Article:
Clear as mud

Mud up to your knees.

Mud up to your knees.

In Baghdad, the mud was becoming a problem.

Dirt churned into thick, sucking slop, tearing boots from feet after just a few seconds grip.

I stood in a sea of raw earth, looking out to the vehicles on the opposite end of the yard. I was in a consolidated receiving and shipping point (CRSP) – a sort of one-stop shop for cargo coming and going.

Containers stood stacked in rows along the outside edge. Most of the goods had been moved to alternate sites once the rain had settled in, as the mud kept most vehicles in the yard once they entered.

Feeling like Peter, walking over terrain that felt more like water than ground, I wound my way through to the end of the yard.

Vehicle graveyard.

Vehicle graveyard.

Here was the final resting place for the vehicles blown to smithereens on the streets.

They drug them out here, away from prying eyes and the normal day’s goings on, to let the last bits of blood and lingering spirit drip from the charred, twisted chassis.

“There were KIA in all of these,” said the master sergeant I was tagging along with. It was his job to inspect the vehicles and collect the required paperwork before sending them south.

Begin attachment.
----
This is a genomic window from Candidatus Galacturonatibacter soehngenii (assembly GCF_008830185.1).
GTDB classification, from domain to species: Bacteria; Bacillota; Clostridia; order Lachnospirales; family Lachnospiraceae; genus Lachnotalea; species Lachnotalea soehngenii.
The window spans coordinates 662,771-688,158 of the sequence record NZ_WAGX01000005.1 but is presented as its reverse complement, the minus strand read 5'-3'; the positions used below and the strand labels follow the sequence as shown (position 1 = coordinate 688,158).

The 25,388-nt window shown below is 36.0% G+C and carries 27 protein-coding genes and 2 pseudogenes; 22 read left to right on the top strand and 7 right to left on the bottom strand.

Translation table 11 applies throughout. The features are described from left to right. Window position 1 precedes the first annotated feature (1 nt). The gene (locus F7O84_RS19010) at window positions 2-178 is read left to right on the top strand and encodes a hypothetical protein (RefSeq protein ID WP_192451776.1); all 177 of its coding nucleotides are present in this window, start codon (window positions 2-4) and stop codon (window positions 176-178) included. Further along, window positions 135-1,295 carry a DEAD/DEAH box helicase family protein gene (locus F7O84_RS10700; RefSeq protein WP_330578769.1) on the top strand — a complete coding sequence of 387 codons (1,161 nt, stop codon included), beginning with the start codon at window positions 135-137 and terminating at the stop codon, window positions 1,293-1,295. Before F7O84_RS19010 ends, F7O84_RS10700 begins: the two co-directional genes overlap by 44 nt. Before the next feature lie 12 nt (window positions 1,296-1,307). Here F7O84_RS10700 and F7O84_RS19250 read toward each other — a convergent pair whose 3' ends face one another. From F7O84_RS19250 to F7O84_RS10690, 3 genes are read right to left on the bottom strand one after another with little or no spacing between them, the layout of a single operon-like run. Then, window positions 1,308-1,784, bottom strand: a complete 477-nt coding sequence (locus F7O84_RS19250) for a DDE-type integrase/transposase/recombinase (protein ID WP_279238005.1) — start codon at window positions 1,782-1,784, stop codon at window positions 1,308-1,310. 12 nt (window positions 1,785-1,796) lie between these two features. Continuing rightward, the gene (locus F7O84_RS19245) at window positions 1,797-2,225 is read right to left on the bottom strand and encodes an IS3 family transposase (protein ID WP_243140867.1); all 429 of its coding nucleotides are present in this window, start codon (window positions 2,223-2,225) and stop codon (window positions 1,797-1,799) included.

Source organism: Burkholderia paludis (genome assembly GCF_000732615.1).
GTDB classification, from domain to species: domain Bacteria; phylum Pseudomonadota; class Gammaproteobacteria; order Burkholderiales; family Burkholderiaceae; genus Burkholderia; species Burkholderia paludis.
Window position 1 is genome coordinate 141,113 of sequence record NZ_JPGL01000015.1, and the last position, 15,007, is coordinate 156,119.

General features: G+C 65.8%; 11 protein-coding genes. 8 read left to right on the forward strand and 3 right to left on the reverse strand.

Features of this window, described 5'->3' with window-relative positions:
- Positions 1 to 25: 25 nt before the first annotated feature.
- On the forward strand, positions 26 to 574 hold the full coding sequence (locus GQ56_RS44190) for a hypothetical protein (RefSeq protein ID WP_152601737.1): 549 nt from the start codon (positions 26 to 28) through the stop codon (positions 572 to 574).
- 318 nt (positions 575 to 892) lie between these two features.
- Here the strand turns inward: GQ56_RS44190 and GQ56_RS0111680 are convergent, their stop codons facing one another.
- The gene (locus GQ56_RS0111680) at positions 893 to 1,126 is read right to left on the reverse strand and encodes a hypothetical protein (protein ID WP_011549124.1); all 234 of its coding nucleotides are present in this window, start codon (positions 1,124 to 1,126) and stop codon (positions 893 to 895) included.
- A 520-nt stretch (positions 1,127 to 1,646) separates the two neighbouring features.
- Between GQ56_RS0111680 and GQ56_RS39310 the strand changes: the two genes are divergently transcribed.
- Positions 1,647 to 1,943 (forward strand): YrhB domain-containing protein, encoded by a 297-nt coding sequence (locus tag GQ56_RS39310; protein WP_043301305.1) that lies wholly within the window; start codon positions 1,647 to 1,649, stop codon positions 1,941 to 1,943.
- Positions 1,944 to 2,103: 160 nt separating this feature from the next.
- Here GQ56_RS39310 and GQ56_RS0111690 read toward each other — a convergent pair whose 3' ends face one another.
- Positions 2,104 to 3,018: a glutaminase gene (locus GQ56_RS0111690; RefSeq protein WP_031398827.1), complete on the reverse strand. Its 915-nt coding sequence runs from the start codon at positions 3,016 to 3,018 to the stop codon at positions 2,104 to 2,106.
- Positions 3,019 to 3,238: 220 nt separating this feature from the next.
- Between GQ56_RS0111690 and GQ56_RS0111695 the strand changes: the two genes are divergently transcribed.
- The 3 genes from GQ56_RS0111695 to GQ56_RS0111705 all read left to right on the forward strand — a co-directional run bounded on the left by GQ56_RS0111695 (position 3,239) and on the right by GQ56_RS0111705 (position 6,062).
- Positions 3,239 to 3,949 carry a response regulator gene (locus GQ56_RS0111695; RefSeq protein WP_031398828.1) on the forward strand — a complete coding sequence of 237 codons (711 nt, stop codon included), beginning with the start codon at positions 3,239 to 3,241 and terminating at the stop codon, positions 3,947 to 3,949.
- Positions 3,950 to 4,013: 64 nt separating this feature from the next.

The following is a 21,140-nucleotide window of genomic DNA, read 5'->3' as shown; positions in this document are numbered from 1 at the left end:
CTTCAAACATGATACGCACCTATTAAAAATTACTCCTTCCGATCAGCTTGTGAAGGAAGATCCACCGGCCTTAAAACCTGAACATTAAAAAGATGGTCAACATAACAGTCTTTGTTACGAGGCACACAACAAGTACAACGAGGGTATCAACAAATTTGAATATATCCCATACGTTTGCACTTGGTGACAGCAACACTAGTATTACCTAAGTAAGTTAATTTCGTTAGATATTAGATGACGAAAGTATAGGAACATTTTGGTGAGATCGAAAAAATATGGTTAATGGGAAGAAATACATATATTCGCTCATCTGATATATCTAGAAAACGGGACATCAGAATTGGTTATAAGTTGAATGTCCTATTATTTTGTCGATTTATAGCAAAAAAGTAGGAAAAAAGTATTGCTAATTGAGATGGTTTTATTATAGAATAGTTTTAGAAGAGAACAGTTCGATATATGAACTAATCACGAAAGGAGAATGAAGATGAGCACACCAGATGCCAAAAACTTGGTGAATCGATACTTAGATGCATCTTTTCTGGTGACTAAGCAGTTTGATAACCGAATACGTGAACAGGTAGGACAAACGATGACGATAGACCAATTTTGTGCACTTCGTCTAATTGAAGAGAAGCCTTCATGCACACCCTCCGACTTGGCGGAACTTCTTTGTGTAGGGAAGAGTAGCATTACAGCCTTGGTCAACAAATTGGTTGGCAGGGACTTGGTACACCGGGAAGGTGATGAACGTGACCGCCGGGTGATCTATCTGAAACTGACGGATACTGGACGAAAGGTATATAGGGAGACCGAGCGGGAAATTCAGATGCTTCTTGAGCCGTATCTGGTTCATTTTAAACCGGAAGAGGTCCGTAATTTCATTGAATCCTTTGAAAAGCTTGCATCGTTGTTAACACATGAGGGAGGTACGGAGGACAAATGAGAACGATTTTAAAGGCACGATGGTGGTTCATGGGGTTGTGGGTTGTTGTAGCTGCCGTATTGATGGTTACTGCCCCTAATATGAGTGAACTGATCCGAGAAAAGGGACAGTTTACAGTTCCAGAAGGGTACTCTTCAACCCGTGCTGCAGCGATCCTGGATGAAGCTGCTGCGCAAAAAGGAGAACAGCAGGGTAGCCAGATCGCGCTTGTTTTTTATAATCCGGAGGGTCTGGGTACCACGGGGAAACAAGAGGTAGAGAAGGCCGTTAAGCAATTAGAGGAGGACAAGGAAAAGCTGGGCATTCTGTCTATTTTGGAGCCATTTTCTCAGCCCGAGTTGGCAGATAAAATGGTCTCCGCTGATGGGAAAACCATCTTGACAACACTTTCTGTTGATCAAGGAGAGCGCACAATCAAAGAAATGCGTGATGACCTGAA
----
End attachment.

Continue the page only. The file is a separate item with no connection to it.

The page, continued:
There, shops would tear off the salvageable pieces; put them on new vehicles and send them back into the fight. On and on.

“So many dead,” he went on, looking down the row. “It just makes you think, ‘For what?’ you know?”

I didn’t know what to say. I just stood there in the muck, eyeing the gaping holes in the supposed “up-armored” humvees and tanks, while the master sergeant checked off the items on his list.

Clouds of scavenger birds from the neighboring landfill filled the sky, perching here and there, eyeing the vehicles. Could they sense something about these remains?

“They’re going to build walls around this area eventually,” explained the 2nd Lt. in charge of the yard. “You don’t need soldiers looking at this stuff, it keeps the morale down.”

I can see why, it would take just one trip through the mess to feel the force of what we deal with here, and seeing them in the yard everyday must be like working next to a morgue.


About salemonz

Born in San Diego, Calif. Raised as a Navy Brat, I jumped ship and crossed over to the Army. Served as an enlisted journalist for a bunch of years, then helped the DoD figure out what the hell to do with social media. After the Army, now I drift down the river of life, trying not to be a jerk.

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